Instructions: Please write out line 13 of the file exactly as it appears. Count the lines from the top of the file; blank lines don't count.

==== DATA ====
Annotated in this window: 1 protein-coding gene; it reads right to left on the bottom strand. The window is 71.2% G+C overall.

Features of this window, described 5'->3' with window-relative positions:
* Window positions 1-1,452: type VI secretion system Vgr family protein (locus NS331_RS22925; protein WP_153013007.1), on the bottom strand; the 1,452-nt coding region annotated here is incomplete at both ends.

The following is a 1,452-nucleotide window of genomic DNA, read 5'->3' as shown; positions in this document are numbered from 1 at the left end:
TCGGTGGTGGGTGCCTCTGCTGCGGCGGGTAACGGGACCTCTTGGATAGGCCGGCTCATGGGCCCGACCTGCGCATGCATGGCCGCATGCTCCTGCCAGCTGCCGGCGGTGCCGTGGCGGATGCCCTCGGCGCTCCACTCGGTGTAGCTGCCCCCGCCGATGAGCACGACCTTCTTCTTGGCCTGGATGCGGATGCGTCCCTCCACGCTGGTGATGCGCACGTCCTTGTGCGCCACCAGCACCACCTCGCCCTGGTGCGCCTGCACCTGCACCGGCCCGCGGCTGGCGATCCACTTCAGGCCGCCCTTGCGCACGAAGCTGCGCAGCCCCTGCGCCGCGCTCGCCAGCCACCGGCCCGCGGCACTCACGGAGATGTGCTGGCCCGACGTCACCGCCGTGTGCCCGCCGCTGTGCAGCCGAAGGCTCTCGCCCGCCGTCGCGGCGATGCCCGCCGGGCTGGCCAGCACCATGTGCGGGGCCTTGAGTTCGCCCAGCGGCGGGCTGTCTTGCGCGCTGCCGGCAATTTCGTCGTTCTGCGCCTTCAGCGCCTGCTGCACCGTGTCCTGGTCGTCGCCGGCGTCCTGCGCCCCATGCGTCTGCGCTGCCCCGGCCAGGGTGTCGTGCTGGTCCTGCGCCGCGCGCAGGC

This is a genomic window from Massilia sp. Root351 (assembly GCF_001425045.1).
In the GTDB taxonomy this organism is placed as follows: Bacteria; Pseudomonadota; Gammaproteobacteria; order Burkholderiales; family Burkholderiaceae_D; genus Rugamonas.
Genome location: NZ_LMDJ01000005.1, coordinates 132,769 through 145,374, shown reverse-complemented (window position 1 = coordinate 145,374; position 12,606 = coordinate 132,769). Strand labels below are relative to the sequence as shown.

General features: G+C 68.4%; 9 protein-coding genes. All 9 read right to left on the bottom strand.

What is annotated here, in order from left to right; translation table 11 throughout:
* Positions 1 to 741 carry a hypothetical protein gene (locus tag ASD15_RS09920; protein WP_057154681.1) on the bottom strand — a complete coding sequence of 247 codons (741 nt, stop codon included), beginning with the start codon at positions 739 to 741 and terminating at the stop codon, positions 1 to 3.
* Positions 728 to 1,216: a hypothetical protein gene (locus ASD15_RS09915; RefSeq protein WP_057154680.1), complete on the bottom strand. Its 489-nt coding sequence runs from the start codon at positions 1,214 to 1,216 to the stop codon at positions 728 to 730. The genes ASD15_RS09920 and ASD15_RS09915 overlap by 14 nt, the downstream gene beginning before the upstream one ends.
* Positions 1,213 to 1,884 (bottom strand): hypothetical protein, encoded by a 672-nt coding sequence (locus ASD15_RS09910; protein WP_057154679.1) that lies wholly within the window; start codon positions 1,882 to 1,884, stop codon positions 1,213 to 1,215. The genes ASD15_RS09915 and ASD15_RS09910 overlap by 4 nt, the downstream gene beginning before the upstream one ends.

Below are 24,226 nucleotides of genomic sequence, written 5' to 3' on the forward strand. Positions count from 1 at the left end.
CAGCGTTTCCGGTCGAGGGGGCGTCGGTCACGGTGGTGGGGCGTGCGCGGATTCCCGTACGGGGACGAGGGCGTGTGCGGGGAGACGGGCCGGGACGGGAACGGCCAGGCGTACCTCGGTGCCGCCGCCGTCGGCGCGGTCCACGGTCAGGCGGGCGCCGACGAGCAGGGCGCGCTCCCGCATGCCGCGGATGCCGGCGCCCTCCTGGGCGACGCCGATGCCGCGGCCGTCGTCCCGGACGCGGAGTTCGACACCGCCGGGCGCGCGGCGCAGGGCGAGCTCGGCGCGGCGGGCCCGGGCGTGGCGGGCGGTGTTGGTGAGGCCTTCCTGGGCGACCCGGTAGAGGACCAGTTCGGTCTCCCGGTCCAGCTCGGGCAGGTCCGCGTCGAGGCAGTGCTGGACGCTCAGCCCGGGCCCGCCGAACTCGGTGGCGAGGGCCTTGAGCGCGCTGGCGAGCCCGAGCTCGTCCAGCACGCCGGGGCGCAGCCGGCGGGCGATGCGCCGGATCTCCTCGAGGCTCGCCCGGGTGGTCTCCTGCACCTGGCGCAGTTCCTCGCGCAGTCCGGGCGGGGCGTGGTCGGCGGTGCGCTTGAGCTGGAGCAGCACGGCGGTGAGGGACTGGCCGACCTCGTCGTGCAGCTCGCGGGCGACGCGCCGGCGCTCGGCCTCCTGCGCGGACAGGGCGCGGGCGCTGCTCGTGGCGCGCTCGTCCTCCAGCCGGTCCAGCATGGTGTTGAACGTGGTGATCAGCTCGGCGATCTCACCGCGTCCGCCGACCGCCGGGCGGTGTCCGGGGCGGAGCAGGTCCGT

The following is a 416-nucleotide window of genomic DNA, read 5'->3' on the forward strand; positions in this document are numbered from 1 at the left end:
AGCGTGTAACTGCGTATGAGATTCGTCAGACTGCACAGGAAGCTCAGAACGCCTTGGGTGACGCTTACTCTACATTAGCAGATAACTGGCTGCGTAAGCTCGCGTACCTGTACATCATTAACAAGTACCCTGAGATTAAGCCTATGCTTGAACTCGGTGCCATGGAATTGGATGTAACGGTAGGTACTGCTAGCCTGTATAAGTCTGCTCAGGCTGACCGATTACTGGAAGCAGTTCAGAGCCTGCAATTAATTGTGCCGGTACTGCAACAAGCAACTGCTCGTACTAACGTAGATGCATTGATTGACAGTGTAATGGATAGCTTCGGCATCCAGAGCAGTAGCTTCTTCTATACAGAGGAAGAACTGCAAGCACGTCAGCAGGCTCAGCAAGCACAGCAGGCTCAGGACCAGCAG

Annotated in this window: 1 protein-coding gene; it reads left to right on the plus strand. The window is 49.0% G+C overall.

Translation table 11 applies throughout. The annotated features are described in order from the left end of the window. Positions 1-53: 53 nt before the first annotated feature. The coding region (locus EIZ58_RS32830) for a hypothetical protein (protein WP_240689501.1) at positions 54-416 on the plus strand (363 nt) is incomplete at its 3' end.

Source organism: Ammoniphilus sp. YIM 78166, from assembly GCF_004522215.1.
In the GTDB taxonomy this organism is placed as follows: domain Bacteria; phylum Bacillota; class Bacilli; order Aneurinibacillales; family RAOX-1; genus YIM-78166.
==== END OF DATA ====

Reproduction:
* Positions 1,213 to 1,884 (bottom strand): hypothetical protein, encoded by a 672-nt coding sequence (locus ASD15_RS09910; protein WP_057154679.1) that lies wholly within the window; start codon positions 1,882 to 1,884, stop codon positions 1,213 to 1,215. The genes ASD15_RS09915 and ASD15_RS09910 overlap by 4 nt, the downstream gene beginning before the upstream one ends.